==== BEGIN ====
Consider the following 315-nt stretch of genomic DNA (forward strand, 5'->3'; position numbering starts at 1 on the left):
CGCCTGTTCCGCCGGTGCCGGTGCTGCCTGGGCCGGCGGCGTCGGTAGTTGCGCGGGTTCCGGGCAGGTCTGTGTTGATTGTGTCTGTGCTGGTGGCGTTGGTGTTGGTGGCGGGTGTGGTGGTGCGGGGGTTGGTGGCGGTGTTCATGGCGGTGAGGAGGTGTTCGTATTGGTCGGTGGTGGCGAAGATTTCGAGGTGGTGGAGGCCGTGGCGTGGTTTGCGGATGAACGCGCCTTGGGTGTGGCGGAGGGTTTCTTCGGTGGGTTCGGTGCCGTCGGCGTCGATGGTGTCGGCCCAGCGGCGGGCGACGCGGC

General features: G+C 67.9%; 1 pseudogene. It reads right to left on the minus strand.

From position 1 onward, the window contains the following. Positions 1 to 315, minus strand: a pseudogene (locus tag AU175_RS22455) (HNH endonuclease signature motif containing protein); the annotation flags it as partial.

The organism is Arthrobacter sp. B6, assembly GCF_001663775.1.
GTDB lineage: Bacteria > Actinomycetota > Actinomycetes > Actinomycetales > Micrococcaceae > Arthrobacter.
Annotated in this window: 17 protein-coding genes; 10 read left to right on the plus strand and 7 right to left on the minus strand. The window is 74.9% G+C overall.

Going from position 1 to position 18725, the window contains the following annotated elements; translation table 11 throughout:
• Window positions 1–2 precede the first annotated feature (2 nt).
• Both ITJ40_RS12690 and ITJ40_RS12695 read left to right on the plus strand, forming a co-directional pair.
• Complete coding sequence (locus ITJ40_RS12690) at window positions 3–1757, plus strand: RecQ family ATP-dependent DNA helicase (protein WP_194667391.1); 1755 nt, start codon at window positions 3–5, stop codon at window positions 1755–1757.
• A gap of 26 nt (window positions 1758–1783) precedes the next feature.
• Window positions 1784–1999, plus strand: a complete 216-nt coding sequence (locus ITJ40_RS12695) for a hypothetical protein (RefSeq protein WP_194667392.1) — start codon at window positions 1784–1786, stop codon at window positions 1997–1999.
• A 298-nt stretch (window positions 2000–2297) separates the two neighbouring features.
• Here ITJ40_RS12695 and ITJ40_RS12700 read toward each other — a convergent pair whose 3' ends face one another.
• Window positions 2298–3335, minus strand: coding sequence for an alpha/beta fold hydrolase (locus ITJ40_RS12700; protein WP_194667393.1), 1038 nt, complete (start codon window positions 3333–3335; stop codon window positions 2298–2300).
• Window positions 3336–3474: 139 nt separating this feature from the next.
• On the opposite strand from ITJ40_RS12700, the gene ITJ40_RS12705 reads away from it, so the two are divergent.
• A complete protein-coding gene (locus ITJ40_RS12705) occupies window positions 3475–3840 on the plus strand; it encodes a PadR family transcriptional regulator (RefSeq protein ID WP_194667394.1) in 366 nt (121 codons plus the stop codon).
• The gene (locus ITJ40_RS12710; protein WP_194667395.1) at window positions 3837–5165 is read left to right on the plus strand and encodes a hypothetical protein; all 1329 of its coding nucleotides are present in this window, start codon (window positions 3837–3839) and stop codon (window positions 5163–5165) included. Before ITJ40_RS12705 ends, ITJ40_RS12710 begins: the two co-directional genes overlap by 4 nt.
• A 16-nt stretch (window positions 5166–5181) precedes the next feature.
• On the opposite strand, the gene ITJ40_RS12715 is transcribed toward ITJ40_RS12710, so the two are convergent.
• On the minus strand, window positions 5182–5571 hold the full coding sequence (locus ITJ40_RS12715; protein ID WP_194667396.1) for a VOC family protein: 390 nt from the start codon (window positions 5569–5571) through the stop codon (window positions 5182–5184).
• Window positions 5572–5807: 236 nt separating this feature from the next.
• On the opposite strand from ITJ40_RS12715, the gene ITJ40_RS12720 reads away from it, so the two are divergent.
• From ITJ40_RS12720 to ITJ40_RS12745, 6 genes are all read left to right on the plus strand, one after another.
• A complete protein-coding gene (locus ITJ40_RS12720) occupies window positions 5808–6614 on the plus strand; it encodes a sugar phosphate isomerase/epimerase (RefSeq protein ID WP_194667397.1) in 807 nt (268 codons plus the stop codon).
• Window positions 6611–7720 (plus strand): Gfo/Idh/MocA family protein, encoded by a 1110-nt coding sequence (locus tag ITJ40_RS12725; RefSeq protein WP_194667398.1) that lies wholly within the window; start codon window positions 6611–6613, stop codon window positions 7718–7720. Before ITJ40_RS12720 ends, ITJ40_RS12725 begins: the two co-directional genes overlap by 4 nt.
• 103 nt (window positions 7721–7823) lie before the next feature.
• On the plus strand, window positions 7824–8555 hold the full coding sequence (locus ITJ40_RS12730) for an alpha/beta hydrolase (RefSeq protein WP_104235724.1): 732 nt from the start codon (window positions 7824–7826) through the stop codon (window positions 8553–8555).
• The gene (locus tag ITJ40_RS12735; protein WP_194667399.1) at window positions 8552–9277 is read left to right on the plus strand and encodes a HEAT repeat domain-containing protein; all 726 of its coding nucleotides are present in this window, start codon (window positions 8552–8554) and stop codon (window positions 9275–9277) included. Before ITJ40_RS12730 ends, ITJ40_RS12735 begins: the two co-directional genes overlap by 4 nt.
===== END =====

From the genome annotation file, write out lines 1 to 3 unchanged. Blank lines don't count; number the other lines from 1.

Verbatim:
Consider the following 315-nt stretch of genomic DNA (forward strand, 5'->3'; position numbering starts at 1 on the left):
CGCCTGTTCCGCCGGTGCCGGTGCTGCCTGGGCCGGCGGCGTCGGTAGTTGCGCGGGTTCCGGGCAGGTCTGTGTTGATTGTGTCTGTGCTGGTGGCGTTGGTGTTGGTGGCGGGTGTGGTGGTGCGGGGGTTGGTGGCGGTGTTCATGGCGGTGAGGAGGTGTTCGTATTGGTCGGTGGTGGCGAAGATTTCGAGGTGGTGGAGGCCGTGGCGTGGTTTGCGGATGAACGCGCCTTGGGTGTGGCGGAGGGTTTCTTCGGTGGGTTCGGTGCCGTCGGCGTCGATGGTGTCGGCCCAGCGGCGGGCGACGCGGC

General features: G+C 67.9%; 1 pseudogene. It reads right to left on the minus strand.